Monday, February 2, 2015

Jesus Calling?

It caught my eye because it was the single best selling Christian book this last year, racking up a whopping ten million sales.

Jesus Calling, it's titled, and it's a yearlong journey of daily devotionals written by a Christian missionary.  It's an...interesting book.  The author, having maintained a journal of her daily spiritual reflections, decided to write them out as words from Jesus.  Meaning, the book is intended to be not her words, but the words she has received directly from Jesus, every day.

Like I said, interesting.  Interesting enough that I snagged an ebook version of's checked out of every library in the county.  Or, rather, I snagged a sample, meaning the introduction and the first month of the devotional.  

Enough, I think, to have gotten the flavor of it.

Working my way through the introduction, it felt accessible and straightforward.  I learned the author had attended Wellesley, and gotten her masters from Tufts, which surprised me a wee bit.

Then it began getting odd.  Familiar, but odd.  After her conversion experience, she began working with evangelical and charismatic missions in Australia, and specifically counseling women in a Christian counseling center.  It is at this point that she begins encountering what she describes as spiritual assault, engaging in spiritual warfare with powers that were threatened by her ministry.

And then she starts talking about how important her spirituality was in helping her to work with a client who was recovering from both incest and...satanic ritual abuse.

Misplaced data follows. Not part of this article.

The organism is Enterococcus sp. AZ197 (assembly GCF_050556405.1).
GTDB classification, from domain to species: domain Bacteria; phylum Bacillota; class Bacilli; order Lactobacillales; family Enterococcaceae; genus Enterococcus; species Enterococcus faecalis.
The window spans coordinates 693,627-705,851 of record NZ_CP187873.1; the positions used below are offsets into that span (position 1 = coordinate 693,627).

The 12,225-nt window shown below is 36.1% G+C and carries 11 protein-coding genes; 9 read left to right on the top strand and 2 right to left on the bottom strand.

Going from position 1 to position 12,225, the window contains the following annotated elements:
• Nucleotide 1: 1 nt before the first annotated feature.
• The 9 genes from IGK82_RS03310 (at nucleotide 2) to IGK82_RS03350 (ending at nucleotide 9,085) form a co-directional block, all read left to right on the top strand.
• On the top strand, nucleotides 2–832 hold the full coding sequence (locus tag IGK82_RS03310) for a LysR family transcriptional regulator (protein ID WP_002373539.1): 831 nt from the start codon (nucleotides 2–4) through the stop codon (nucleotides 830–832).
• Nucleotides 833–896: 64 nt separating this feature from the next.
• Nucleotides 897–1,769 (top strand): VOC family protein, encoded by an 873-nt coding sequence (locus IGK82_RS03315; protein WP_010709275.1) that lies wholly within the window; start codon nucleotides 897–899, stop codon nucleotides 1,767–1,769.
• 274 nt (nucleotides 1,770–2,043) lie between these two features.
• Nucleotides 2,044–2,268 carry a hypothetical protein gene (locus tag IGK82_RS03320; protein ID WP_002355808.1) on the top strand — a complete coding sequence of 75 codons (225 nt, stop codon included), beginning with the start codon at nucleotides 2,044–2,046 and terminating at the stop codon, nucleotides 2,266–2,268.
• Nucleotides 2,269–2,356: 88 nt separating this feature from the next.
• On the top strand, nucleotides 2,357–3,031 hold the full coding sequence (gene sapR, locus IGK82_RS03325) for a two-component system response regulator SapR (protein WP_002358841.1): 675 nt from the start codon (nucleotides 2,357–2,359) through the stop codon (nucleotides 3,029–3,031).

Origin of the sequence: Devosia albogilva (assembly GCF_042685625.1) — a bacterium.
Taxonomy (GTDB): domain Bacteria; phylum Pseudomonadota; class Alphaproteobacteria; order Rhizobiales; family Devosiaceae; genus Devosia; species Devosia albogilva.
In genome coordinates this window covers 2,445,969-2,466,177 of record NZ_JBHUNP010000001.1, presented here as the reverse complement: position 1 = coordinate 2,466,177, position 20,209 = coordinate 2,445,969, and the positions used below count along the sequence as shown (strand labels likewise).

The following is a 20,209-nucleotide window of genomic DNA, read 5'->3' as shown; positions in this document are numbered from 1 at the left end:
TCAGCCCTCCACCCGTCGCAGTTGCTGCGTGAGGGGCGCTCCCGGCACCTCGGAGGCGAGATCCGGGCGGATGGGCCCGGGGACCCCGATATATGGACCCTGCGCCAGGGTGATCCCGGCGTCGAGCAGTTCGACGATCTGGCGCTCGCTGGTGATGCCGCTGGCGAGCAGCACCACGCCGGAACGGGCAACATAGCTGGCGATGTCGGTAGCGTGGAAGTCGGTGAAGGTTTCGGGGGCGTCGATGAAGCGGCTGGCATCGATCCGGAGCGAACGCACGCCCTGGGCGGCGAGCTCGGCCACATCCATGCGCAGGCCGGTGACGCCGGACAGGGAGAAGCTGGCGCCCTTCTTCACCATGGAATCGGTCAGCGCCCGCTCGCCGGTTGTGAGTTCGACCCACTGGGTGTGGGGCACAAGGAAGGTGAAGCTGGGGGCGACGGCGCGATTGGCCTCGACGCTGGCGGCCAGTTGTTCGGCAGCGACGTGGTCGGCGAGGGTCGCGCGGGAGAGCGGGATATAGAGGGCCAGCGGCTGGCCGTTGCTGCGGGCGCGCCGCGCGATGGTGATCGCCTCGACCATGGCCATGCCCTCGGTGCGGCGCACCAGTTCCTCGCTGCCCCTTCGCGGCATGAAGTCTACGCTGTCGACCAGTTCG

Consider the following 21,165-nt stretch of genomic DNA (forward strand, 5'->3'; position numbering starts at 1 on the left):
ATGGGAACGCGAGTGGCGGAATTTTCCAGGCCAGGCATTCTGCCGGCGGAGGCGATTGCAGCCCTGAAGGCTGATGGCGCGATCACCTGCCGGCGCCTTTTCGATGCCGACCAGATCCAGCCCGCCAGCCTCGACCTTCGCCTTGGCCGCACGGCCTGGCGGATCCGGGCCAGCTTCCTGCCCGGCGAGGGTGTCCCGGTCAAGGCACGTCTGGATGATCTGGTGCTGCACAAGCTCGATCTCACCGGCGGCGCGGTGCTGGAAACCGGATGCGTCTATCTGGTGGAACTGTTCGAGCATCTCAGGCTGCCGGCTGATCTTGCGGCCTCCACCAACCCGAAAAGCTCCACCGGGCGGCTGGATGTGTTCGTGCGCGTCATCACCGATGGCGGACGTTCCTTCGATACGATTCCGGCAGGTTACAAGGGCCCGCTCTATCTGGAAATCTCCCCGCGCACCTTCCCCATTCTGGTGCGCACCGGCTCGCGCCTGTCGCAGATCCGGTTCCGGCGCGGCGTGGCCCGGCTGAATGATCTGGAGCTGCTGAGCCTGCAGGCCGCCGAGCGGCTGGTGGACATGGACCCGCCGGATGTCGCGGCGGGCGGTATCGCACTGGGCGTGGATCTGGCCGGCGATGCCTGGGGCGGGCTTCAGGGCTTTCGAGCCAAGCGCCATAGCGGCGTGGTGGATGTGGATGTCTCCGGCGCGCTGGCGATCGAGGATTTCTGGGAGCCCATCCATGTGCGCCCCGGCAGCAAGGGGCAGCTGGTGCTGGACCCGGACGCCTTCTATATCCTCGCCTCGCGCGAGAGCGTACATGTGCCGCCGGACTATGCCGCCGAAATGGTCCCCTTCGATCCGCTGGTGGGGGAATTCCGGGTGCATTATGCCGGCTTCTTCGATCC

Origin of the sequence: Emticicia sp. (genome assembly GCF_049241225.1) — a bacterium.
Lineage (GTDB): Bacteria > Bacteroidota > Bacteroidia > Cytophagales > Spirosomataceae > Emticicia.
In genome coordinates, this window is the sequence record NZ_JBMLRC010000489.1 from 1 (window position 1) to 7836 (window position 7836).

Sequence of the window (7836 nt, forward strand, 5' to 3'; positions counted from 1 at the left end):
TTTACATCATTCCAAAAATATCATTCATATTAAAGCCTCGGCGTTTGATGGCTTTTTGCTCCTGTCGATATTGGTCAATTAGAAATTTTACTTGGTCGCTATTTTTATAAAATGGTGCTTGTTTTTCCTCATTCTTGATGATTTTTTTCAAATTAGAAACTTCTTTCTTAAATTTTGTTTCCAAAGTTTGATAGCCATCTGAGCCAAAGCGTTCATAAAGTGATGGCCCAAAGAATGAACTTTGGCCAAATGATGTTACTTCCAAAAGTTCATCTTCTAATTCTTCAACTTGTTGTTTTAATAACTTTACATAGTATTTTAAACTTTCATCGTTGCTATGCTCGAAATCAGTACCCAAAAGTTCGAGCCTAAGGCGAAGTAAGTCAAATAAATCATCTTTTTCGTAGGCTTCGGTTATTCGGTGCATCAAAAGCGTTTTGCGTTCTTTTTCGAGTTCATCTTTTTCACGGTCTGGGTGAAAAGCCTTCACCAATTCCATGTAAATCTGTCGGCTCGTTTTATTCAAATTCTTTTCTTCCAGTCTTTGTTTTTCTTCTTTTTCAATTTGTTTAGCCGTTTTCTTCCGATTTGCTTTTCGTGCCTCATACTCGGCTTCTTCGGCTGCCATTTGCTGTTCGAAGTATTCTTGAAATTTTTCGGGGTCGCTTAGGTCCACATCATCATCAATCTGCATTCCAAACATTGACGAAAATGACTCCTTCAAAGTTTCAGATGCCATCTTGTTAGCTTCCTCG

"This form of Satan worship involves subjecting victims (who are often very young children) to incredibly evil, degrading tortures," she shares, in a matter of fact sort of way.

What and the what?  This, in the bestselling Christian book in America in 2014?  Satanic ritual abuse?  My gracious, we really aren't at Wellesley any more, are we, Toto?

This was a big thing back in the 1980s and 1990s, sure.  Much of charismatic evangelical Christianity was in full panic mode about a vast global conspiracy of Satanists, who did horrific things in secretly monstrous rituals.  Which would have been horrible, sure.  Had it actually happened.  

Which, it, um, didn't.

It was a panic, a collective delusion, born of paranoia and a hyper-spiritual worldview that had folded in on itself and divorced itself from the reality of God's creation.  Victims recounted stories of abuse that, upon actual examination, proved to be what amounted to implanted memories, embedded in damaged souls by "counselors" who were so eager to find abuse that they found it everywhere they looked.

So the book begins with, among other things, an uncritical recounting of a discredited fabrication?  Lord ha' mercy.

I read on, working through that first month with the taste of several grains of salt in my mouth.

And despite that really, really awkward and jarring note at the beginning, it wasn't terrible, or evil.  Sort of pleasant, in an encouraging, uplifting sort of way.  Sure, it didn't sound all that much like the Jesus I know.  There weren't parables, or stories, or complex explications of the interwoven nature of our identities and that our Creator.

Just words of encouragement and support, mingled in with an inspirational passage or three each day.

Was it Jesus talking?  Well, no, not technically, not in the unmediated-direct-line-to-Jesus sense of it.  I just don't buy that, any more than I buy any assertion without critically assessing it.

But was it morally or ethically antithetical to the teachings of Jesus?  No.  No it wasn't.

So, the way I figure it, it sort of is Jesus, in the way that every one of us who follows him is Jesus.  Taken that way, it wasn't half bad.  Not really my cup of tea, but so it goes.